I figure that some kind of leaver action 30-30 would be my best choice – what would y’all suggest?

  • Joel M

    The .30-30 is a non-ballistic round, and you are limited to round or flat nosed bullets, which limit your range and accuracy. The Hornady LeverRevolution round was designed to address those concerns, assuming that you have one in the chamber when you most need it.

    You are about the same size as my wife, and she chose the Ruger M77 Hawkeye rifle in .308 caliber. This caliber was chosen by the DOD to replace the .30-06, and the ballistic performance is almost identical. Ammo is plentiful. She topped hers with a Nikon scope, and is very happy with it.

    .308 has much more punch than .30-30, since you mentioned the possibility of grizzly. Here’s a link


  • james johnson

    dear tnt
    purcashed the mossberg from wally world.
    except for the squeeze the lever before trigger, i like it,
    put a scope on it, and will get a green laser next week..
    i put the wally red laser on a henry 22 lever and was really impressed. hard to focus and see the near sight, the far sight, and the target… the laser is easy to align, just look thro the iron sights, adjust to the iron sight target, you are done.
    then just put the red dot on target. i could make a can hop every time at 50 feet, standing.

  • moosemike

    TNT crazylady, I think a good 30/30 carbine would be ideal for your needs. I can’t think of too much that would suit you better. As for the Marlin vs. Mossberg vs. Winchester thing I’ll leave that up to you. I will say that I’ve made kills out to 200 yards with an open sight 30/30 carbine and it did quite a good job finishing a wounded Bull Moose for me. If it hadn’t I wouldn’t be here writing this.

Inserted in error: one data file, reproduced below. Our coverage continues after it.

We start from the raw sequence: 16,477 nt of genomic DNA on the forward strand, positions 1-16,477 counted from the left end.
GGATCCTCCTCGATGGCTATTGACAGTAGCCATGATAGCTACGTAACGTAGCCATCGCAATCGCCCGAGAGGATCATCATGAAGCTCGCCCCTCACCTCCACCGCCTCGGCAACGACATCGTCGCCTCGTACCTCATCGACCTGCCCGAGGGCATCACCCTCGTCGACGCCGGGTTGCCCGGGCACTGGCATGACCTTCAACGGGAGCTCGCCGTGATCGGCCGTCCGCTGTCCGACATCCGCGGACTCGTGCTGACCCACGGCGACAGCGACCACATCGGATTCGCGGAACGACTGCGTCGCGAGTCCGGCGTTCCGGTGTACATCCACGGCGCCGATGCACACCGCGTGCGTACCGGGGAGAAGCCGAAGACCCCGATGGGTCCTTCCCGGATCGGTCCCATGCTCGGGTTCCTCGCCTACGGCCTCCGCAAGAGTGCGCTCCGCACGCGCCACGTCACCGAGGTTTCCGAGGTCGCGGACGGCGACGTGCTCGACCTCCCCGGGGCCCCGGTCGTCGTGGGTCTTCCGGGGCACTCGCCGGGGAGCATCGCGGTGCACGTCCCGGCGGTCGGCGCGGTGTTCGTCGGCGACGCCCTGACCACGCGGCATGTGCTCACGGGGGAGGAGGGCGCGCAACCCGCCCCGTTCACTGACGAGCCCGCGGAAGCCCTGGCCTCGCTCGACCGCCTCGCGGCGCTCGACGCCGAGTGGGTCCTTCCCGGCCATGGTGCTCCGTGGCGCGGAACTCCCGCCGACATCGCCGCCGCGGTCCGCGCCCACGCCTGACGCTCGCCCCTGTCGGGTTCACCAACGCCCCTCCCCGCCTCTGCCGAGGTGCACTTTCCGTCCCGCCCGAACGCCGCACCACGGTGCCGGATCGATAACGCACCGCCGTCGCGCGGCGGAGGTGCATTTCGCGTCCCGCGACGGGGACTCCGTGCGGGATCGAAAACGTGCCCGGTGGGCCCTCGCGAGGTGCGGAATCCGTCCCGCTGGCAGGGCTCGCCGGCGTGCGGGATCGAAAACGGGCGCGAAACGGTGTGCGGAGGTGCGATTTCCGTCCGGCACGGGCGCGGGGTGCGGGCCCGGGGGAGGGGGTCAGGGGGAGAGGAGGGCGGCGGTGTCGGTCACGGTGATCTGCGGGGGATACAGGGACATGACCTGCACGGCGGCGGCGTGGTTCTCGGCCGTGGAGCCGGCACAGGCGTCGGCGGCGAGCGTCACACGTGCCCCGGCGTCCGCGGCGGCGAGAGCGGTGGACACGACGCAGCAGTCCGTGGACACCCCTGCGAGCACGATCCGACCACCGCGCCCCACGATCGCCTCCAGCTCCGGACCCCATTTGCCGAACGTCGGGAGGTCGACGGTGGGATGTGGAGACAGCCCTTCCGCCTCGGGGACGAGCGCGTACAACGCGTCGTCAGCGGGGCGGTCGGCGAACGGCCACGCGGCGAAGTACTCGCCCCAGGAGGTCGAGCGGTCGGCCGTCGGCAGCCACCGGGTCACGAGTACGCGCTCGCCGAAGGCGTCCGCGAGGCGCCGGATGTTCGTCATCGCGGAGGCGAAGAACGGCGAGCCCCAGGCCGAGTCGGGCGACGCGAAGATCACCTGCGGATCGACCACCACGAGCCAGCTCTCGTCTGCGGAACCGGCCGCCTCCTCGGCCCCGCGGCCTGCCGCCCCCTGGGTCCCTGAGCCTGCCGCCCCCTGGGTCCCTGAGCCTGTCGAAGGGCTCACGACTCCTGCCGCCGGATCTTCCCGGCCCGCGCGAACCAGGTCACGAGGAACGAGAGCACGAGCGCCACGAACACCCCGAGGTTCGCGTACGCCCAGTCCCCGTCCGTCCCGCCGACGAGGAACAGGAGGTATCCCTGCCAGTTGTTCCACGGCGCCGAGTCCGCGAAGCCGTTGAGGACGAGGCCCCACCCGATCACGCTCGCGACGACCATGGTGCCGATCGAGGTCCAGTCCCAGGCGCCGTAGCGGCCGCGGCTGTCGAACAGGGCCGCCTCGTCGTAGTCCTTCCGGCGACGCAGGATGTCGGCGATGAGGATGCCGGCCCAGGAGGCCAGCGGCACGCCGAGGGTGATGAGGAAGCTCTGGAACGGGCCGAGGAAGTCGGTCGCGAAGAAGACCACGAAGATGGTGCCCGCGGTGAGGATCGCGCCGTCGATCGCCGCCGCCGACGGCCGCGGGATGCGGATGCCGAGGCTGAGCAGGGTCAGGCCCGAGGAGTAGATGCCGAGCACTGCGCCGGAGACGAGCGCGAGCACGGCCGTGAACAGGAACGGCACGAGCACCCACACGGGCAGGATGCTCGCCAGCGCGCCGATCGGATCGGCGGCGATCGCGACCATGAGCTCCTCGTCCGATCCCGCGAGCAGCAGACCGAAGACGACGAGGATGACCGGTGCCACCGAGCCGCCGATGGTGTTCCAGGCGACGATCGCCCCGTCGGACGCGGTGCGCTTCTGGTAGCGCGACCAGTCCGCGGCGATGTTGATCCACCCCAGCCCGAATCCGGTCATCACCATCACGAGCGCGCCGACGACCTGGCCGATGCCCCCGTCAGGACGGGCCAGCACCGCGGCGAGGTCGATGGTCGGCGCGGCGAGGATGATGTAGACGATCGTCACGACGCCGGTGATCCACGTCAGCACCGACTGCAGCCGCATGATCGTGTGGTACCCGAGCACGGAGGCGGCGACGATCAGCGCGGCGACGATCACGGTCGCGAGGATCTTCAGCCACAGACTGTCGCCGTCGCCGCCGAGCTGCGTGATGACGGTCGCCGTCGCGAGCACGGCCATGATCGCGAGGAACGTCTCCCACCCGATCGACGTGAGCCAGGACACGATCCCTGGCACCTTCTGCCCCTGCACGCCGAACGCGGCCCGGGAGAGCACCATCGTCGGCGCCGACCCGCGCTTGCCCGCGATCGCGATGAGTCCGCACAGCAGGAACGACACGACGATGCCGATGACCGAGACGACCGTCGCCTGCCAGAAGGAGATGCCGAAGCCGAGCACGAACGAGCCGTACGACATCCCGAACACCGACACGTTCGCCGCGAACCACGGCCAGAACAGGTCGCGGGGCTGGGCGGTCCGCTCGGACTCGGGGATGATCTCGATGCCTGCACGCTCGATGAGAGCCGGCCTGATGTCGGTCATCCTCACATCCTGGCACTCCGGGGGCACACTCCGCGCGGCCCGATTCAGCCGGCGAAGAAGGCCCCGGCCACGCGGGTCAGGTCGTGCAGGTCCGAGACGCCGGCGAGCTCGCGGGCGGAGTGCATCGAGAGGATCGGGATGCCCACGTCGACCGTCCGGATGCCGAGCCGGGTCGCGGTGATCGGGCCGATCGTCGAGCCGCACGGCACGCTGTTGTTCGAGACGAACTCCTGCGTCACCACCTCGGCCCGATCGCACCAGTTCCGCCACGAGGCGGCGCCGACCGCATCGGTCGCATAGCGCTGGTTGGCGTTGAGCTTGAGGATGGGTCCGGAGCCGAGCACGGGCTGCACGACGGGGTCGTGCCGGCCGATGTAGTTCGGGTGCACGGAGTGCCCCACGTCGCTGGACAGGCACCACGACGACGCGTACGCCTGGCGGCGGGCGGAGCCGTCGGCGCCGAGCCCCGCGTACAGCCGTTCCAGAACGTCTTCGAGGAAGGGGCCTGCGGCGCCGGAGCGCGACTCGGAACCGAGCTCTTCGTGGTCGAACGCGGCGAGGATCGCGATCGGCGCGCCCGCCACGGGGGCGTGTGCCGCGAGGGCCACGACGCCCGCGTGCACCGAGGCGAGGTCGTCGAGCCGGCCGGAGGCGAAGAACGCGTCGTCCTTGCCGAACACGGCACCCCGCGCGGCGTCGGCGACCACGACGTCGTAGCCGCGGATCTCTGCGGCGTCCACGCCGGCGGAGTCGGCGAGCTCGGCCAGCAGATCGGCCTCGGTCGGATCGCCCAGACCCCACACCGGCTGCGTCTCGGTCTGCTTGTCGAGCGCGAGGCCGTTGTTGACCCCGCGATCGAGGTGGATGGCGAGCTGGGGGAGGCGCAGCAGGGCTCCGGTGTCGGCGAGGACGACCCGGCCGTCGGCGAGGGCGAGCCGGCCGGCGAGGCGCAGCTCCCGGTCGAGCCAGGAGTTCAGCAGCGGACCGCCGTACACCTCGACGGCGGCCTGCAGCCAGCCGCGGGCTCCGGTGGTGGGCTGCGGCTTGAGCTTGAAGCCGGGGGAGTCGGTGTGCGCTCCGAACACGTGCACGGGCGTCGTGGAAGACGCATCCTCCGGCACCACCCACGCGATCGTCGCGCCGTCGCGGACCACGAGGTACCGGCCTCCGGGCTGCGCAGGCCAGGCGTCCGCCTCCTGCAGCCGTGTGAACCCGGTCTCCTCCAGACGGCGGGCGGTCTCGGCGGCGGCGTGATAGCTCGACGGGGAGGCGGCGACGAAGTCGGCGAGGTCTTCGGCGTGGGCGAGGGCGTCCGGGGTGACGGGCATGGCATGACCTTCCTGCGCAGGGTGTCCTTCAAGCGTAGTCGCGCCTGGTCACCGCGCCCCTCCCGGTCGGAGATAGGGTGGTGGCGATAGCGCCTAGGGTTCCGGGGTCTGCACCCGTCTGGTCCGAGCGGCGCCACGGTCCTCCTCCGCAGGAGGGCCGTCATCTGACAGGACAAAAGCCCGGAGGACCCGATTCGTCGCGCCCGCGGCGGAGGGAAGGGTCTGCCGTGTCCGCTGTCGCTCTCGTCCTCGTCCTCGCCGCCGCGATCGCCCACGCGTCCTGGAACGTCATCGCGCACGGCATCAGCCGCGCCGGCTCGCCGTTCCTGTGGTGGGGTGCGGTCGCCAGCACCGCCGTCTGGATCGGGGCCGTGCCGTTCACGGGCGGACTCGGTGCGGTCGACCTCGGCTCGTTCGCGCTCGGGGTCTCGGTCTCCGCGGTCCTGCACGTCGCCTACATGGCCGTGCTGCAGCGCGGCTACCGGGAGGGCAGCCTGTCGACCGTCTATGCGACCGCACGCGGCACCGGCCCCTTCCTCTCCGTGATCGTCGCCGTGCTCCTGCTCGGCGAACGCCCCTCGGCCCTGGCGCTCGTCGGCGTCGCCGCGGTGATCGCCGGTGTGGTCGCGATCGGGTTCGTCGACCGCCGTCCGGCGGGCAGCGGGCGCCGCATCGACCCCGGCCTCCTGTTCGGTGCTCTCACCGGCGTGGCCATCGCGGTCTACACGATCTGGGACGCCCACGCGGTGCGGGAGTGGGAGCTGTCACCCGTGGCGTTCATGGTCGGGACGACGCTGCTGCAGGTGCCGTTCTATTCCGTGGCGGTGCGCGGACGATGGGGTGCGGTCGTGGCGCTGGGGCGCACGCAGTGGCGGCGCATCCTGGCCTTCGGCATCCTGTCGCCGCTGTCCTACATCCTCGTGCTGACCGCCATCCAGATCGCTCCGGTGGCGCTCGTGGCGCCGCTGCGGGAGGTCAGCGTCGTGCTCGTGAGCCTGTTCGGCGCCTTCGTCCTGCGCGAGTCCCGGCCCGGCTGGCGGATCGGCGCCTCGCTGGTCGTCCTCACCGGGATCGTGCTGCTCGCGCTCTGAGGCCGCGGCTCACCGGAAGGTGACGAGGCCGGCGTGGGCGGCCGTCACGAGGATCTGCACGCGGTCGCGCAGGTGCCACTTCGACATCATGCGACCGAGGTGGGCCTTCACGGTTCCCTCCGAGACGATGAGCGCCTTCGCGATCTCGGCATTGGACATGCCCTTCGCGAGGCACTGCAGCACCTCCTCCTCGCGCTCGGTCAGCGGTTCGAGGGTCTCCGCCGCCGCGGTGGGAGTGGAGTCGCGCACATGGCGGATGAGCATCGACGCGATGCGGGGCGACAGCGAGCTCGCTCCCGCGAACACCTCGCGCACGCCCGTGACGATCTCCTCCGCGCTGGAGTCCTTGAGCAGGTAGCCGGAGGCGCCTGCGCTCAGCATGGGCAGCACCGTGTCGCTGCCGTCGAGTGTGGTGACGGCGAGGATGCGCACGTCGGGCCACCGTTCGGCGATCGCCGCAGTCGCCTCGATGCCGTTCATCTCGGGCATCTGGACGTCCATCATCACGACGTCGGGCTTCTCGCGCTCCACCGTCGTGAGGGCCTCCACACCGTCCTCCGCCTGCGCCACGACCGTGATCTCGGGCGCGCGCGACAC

• Vince

    Purchased a Mossberg 464 last year,
    quite like the balance, finish was good, cycled smoothly.
    Took it too the range, and was unable to hit at 50 yet alone 100yrds,
    was shooting about 8′ high at 100 with the factory sights set as low as they could go. was very consistant though
    Thought this was a problem, gunsmith agreed, sent rifle back to distributor (i’m in australia, so couldn’t send it back to Mossberg), they tested and then replaced the rifle with a new one.
    New rifle was shooting about 6″ to 10″ high at 100 with the sights set as low as possible, problem with the sight is it is hard to use with the blade that far down.
    Knocked the rear sight off, fitting Marlin rear sight, looks like it’ll be about right, but i’ve fitted a scope, so won’t be using it much